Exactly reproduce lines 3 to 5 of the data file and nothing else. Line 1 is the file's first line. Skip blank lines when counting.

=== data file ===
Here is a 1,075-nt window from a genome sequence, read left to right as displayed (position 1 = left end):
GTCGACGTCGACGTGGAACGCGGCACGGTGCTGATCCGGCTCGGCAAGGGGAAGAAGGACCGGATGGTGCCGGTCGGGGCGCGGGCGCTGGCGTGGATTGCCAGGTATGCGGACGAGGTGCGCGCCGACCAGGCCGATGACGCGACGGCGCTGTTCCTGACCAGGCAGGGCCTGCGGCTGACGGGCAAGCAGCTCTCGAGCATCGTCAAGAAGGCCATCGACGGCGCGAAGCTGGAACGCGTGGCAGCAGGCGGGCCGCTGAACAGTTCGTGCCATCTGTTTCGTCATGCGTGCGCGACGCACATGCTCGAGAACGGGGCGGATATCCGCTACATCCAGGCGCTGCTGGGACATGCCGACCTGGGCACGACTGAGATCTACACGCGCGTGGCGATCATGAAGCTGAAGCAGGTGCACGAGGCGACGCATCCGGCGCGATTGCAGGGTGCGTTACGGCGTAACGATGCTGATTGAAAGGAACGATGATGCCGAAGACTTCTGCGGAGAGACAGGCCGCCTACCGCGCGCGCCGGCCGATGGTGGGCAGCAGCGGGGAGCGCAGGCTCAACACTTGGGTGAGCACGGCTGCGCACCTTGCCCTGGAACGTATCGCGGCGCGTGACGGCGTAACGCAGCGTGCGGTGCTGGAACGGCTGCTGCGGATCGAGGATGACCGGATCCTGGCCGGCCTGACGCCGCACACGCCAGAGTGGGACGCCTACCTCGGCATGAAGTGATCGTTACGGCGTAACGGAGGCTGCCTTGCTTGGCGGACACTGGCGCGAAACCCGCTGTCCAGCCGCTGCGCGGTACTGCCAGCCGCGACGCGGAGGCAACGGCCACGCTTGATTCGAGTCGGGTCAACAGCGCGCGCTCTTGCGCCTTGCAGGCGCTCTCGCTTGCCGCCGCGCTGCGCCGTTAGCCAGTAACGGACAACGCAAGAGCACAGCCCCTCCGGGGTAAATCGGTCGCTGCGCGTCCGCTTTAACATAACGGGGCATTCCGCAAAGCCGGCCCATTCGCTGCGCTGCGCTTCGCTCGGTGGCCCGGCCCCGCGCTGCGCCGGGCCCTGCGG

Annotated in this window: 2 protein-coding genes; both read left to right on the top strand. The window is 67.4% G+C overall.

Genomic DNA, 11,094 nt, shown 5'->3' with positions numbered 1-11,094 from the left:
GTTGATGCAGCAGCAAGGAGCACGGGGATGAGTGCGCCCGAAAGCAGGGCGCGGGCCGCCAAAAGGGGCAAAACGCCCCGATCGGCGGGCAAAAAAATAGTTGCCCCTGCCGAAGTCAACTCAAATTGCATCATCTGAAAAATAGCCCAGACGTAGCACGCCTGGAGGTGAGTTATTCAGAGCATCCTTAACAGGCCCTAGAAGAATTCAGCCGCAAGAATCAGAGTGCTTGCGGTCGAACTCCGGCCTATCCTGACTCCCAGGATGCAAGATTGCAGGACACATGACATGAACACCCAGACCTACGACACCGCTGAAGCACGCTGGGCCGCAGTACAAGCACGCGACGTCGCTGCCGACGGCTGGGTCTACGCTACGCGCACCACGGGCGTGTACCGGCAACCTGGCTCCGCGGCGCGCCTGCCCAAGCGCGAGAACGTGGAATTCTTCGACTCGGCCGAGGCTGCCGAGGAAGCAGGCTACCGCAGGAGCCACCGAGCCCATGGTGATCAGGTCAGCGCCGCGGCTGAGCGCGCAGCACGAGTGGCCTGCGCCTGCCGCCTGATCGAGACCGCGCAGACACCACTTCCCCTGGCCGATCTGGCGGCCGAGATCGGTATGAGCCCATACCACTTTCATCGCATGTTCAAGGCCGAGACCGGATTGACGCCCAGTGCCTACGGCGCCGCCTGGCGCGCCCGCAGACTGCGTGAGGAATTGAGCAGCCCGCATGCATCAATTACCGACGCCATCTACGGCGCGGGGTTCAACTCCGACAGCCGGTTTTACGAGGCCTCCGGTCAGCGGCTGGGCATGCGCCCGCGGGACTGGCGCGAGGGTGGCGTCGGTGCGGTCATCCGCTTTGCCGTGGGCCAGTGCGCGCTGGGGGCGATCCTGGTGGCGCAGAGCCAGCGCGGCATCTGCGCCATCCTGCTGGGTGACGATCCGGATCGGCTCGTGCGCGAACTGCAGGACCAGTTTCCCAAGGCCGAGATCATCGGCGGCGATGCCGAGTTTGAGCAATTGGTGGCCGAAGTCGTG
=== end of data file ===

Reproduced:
Annotated in this window: 2 protein-coding genes; both read left to right on the top strand. The window is 67.4% G+C overall.

Genomic DNA, 11,094 nt, shown 5'->3' with positions numbered 1-11,094 from the left:
GTTGATGCAGCAGCAAGGAGCACGGGGATGAGTGCGCCCGAAAGCAGGGCGCGGGCCGCCAAAAGGGGCAAAACGCCCCGATCGGCGGGCAAAAAAATAGTTGCCCCTGCCGAAGTCAACTCAAATTGCATCATCTGAAAAATAGCCCAGACGTAGCACGCCTGGAGGTGAGTTATTCAGAGCATCCTTAACAGGCCCTAGAAGAATTCAGCCGCAAGAATCAGAGTGCTTGCGGTCGAACTCCGGCCTATCCTGACTCCCAGGATGCAAGATTGCAGGACACATGACATGAACACCCAGACCTACGACACCGCTGAAGCACGCTGGGCCGCAGTACAAGCACGCGACGTCGCTGCCGACGGCTGGGTCTACGCTACGCGCACCACGGGCGTGTACCGGCAACCTGGCTCCGCGGCGCGCCTGCCCAAGCGCGAGAACGTGGAATTCTTCGACTCGGCCGAGGCTGCCGAGGAAGCAGGCTACCGCAGGAGCCACCGAGCCCATGGTGATCAGGTCAGCGCCGCGGCTGAGCGCGCAGCACGAGTGGCCTGCGCCTGCCGCCTGATCGAGACCGCGCAGACACCACTTCCCCTGGCCGATCTGGCGGCCGAGATCGGTATGAGCCCATACCACTTTCATCGCATGTTCAAGGCCGAGACCGGATTGACGCCCAGTGCCTACGGCGCCGCCTGGCGCGCCCGCAGACTGCGTGAGGAATTGAGCAGCCCGCATGCATCAATTACCGACGCCATCTACGGCGCGGGGTTCAACTCCGACAGCCGGTTTTACGAGGCCTCCGGTCAGCGGCTGGGCATGCGCCCGCGGGACTGGCGCGAGGGTGGCGTCGGTGCGGTCATCCGCTTTGCCGTGGGCCAGTGCGCGCTGGGGGCGATCCTGGTGGCGCAGAGCCAGCGCGGCATCTGCGCCATCCTGCTGGGTGACGATCCGGATCGGCTCGTGCGCGAACTGCAGGACCAGTTTCCCAAGGCCGAGATCATCGGCGGCGATGCCGAGTTTGAGCAATTGGTGGCCGAAGTCGTG